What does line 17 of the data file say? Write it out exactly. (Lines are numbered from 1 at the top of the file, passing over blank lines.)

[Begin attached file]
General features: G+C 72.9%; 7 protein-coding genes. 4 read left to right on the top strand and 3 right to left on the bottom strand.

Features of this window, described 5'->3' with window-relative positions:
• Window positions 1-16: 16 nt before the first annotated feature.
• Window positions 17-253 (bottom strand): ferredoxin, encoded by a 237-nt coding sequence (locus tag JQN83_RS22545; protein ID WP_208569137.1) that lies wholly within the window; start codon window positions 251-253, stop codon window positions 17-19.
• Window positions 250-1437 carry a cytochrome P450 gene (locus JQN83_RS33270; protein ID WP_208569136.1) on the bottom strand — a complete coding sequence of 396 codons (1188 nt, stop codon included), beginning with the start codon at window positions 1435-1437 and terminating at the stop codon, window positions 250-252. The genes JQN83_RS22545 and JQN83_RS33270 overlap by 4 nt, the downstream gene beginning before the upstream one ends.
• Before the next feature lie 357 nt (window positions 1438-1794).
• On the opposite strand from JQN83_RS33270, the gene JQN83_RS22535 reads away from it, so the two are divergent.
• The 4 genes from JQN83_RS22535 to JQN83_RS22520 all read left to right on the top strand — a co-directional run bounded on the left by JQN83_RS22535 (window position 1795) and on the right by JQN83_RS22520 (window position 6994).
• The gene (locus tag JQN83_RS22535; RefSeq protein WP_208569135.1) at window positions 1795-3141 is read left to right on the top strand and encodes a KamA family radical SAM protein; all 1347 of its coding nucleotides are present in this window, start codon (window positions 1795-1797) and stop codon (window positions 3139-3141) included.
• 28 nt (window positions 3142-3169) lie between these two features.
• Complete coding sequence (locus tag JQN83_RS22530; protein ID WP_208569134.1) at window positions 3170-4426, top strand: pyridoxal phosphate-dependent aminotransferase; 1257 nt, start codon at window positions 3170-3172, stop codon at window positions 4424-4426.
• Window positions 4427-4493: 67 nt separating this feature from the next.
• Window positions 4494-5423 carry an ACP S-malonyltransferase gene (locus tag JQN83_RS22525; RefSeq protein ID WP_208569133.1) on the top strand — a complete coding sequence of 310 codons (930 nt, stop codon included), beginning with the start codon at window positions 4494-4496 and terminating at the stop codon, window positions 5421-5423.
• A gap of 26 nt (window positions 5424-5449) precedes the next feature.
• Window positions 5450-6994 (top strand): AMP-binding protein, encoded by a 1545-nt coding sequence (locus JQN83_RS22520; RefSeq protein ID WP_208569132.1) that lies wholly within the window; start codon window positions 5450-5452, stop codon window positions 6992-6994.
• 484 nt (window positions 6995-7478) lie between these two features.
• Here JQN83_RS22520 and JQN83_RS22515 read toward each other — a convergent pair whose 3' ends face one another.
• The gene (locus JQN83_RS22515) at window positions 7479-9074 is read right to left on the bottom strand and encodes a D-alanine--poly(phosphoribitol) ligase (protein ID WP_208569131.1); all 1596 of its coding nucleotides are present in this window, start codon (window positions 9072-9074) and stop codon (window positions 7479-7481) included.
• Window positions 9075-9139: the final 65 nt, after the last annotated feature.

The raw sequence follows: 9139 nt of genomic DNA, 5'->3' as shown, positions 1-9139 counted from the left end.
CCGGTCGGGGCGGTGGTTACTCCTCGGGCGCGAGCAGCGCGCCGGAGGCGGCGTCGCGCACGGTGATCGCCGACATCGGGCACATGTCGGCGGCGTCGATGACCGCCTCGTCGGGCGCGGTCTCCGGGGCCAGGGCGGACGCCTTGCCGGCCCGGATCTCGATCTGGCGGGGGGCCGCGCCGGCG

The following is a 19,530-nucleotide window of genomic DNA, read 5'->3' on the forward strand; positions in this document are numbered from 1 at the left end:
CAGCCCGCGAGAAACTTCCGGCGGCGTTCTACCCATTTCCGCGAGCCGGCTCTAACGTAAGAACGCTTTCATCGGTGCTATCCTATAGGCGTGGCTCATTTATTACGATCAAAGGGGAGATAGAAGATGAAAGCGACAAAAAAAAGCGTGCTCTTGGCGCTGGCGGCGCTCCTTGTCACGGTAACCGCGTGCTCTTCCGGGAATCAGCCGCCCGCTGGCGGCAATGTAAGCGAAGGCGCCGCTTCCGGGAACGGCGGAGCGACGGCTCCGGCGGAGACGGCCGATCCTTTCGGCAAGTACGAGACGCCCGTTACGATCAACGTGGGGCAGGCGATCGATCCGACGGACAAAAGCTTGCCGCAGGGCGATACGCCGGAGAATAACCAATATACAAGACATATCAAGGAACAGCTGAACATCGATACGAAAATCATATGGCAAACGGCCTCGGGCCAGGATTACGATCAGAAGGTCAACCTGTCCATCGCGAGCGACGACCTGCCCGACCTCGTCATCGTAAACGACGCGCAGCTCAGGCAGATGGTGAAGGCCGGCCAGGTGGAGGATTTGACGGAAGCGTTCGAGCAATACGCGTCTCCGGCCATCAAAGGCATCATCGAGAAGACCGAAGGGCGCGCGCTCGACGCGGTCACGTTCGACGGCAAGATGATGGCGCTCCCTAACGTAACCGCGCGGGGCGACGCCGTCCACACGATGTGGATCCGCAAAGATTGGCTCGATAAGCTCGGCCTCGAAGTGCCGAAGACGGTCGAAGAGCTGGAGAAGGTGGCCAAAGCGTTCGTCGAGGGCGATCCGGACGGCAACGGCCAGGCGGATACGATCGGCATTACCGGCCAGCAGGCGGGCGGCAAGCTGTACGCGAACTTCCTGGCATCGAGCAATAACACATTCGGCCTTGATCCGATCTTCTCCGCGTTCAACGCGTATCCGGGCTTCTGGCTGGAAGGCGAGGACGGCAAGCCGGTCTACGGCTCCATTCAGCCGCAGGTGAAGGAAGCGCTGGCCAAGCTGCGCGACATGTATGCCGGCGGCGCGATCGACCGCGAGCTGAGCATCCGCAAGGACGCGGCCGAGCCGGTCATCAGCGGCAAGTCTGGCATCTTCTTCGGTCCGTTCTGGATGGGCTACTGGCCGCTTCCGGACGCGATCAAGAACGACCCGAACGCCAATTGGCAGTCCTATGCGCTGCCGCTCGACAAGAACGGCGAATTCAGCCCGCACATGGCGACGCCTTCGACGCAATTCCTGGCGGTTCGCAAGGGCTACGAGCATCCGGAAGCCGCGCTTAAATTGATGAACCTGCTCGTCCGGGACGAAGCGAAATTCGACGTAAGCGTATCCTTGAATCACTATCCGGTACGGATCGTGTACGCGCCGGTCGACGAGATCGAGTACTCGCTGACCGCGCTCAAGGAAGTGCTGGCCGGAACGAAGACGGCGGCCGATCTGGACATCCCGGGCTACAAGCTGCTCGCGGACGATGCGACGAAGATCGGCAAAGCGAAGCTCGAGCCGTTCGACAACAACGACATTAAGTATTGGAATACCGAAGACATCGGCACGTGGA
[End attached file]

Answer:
• Here JQN83_RS22520 and JQN83_RS22515 read toward each other — a convergent pair whose 3' ends face one another.